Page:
Nuclear energy protects air quality by producing massive amounts of carbon-free electricity. It powers communities in 28 U.S. states and contributes to many non-electric applications, ranging from the medical field to space exploration.

The Office of Nuclear Energy within the U.S. Department of Energy (DOE) focuses its research primarily on maintaining the existing fleet of reactors, developing new advanced reactor technologies, and improving the nuclear fuel cycle to increase the sustainability of our energy supply and strengthen the U.S. economy.

Below are some of the main advantages of nuclear energy and the challenges currently facing the industry today.

Advantages of Nuclear Energy

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Clean Energy Source

Nuclear is the largest source of clean power in the United States. It generates nearly 800 billion kilowatt hours of electricity each year and produces more than half of the nation’s emissions-free electricity. This avoids more than 470 million metric tons of carbon each year, which is the equivalent of removing 100 million cars off of the road.

Creates Jobs

The nuclear industry supports nearly half a million jobs in the United States and contributes an estimated $60 billion to the U.S. gross domestic product each year. U.S. nuclear plants can employ up to 700 workers with salaries that are 30% higher than the local average. They also contribute billions of dollars annually to local economies through federal and state tax revenues.

Supports National Security

A strong civilian nuclear sector is essential to U.S. national security and energy diplomacy. The United States must maintain its global leadership in this arena to influence the peaceful use of nuclear technologies. The U.S. government works with countries in this capacity to build relationships and develop new opportunities for the nation’s nuclear technologies.

Challenges of Nuclear Energy

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Public Awareness

Commercial nuclear power is sometimes viewed by the general public as a dangerous or unstable process. This perception is often based on three global nuclear accidents, its false association with nuclear weapons, and how it is portrayed on popular television shows and films.

DOE and its national labs are working with industry to develop new reactors and fuels that will increase the overall performance of these technologies and reduce the amount of nuclear waste that is produced.  

DOE also works to provide accurate, fact-based information about nuclear energy through its social media and STEM outreach efforts to educate the public on the benefits of nuclear energy.

Used Fuel Transportation, Storage and Disposal

Many people view used fuel as a growing problem and are apprehensive about its transportation, storage, and disposal. DOE is responsible for the eventual disposal and associated transport of all commercial used fuel, which is currently securely stored at 76 reactor or storage sites in 34 states. For the foreseeable future, this fuel can safely remain at these facilities until a permanent disposal solution is determined by Congress.

DOE is currently evaluating nuclear power plant sites and nearby transportation infrastructure to support the eventual transport of used fuel away from these sites. It is also developing new, specially designed railcars to support large-scale transport of used fuel in the future.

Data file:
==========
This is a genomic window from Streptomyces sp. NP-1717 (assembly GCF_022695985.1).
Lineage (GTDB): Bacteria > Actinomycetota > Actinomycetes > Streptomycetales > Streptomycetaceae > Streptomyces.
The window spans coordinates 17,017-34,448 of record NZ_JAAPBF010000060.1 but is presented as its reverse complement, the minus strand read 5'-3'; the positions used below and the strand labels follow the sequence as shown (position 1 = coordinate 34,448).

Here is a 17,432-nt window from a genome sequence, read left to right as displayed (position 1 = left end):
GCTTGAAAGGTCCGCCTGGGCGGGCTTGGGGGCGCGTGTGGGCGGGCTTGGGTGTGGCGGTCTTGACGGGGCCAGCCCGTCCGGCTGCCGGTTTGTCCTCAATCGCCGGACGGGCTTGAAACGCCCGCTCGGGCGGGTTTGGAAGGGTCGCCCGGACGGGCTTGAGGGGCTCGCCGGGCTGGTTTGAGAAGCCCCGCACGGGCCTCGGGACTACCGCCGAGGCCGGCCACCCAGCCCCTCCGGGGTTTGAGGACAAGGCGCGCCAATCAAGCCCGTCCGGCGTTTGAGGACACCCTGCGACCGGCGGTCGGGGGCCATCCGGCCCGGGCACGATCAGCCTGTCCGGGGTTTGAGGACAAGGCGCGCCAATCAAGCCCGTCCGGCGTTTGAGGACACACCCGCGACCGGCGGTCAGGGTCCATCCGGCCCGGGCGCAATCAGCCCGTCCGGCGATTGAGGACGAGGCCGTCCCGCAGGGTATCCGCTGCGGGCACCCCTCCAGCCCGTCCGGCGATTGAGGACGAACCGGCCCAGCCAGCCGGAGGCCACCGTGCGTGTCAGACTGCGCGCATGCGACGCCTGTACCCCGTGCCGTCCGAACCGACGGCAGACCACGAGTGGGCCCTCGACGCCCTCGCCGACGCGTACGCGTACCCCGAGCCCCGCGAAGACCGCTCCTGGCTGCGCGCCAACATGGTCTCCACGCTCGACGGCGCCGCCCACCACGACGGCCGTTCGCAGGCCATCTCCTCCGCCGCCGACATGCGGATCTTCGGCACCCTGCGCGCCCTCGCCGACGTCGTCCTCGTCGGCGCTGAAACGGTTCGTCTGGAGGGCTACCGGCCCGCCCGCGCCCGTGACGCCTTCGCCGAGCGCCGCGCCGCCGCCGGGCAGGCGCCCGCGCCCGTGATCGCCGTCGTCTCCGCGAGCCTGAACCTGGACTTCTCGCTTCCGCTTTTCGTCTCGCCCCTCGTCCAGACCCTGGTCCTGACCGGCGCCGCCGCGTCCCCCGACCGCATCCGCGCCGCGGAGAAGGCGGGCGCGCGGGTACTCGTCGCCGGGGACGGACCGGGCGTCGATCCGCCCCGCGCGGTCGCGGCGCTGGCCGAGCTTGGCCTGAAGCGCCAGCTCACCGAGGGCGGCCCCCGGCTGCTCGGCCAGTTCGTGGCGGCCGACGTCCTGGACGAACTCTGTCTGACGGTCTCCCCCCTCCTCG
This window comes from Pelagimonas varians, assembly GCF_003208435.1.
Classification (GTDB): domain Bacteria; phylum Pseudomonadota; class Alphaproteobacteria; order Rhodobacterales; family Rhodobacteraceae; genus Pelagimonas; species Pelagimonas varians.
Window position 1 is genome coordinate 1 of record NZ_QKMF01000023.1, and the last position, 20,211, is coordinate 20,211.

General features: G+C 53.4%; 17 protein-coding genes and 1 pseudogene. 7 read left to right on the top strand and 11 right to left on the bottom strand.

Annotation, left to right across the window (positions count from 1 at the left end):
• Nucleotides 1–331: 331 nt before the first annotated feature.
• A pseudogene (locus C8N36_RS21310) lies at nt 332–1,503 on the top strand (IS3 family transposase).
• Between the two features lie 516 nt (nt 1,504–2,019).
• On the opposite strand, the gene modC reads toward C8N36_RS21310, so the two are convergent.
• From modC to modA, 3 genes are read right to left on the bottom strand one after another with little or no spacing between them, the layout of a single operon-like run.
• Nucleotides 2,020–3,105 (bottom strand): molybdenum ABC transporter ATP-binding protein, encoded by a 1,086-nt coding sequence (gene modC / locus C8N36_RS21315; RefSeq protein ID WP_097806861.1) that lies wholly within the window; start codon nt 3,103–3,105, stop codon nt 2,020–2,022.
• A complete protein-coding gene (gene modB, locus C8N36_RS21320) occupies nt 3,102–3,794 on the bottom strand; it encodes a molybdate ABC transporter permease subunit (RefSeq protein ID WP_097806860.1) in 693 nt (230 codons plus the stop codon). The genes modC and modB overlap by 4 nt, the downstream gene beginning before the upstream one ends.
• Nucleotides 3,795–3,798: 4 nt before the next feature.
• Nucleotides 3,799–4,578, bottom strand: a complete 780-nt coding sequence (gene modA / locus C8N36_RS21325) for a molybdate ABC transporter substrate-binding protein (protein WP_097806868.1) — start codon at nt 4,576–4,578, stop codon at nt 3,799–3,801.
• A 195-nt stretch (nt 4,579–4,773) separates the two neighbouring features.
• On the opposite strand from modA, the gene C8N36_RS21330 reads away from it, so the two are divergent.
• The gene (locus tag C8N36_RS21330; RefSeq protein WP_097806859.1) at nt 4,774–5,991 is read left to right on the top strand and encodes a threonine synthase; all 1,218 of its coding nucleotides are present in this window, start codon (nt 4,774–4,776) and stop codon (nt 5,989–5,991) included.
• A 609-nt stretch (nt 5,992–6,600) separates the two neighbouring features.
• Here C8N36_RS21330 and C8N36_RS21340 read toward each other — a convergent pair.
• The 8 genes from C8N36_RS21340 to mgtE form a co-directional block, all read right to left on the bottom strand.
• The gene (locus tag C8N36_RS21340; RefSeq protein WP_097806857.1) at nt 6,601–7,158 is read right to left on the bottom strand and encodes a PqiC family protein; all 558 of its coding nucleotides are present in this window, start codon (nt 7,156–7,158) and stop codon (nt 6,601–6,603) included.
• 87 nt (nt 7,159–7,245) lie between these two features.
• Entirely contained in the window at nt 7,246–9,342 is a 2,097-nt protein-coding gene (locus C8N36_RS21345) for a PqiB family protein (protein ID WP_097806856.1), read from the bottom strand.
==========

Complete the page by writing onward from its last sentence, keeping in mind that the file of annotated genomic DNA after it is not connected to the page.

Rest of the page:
Constructing New Power Plants

Building a nuclear power plant can be discouraging for stakeholders. Conventional reactor designs are considered multi-billion dollar infrastructure projects. High capital costs, licensing and regulation approvals, coupled with long lead times and construction delays, have also deterred public interest.

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Microreactor (left) - Small Modular Reactor (right)

DOE is rebuilding its nuclear workforce by supporting the construction of two new reactors at Plant Vogtle in Waynesboro, Georgia. The units are the first new reactors to begin construction in the United States in more than 30 years. The expansion project will support up to 9,000 workers at peak construction and create 800 permanent jobs at the facility when the new units begin operation in 2023.

DOE is also supporting the development of smaller reactor designs, such as microreactors and small modular reactors, that will offer even more flexibility in size and power capacity to the customer. These factory-built systems are expected to dramatically reduce construction timelines and will make nuclear more affordable to build and operate.

High Operating Costs

Challenging market conditions have left the nuclear industry struggling to compete. DOE’s Light Water Reactor Sustainability (LWRS) program is working to overcome these economic challenges by modernizing plant systems to reduce operation and maintenance costs, while improving performance. In addition to its materials research that supports the long-term operation of the nation’s fleet of reactors, the program is also looking to diversify plant products through non-electric applications such as water desalination and hydrogen production.

To further improve operating costs. DOE is also working with industry to develop new fuels and cladding known as accident tolerant fuels. These new fuels could increase plant performance, allowing for longer response times and will produce less waste. Accident tolerant fuels could gain widespread use by 2025.

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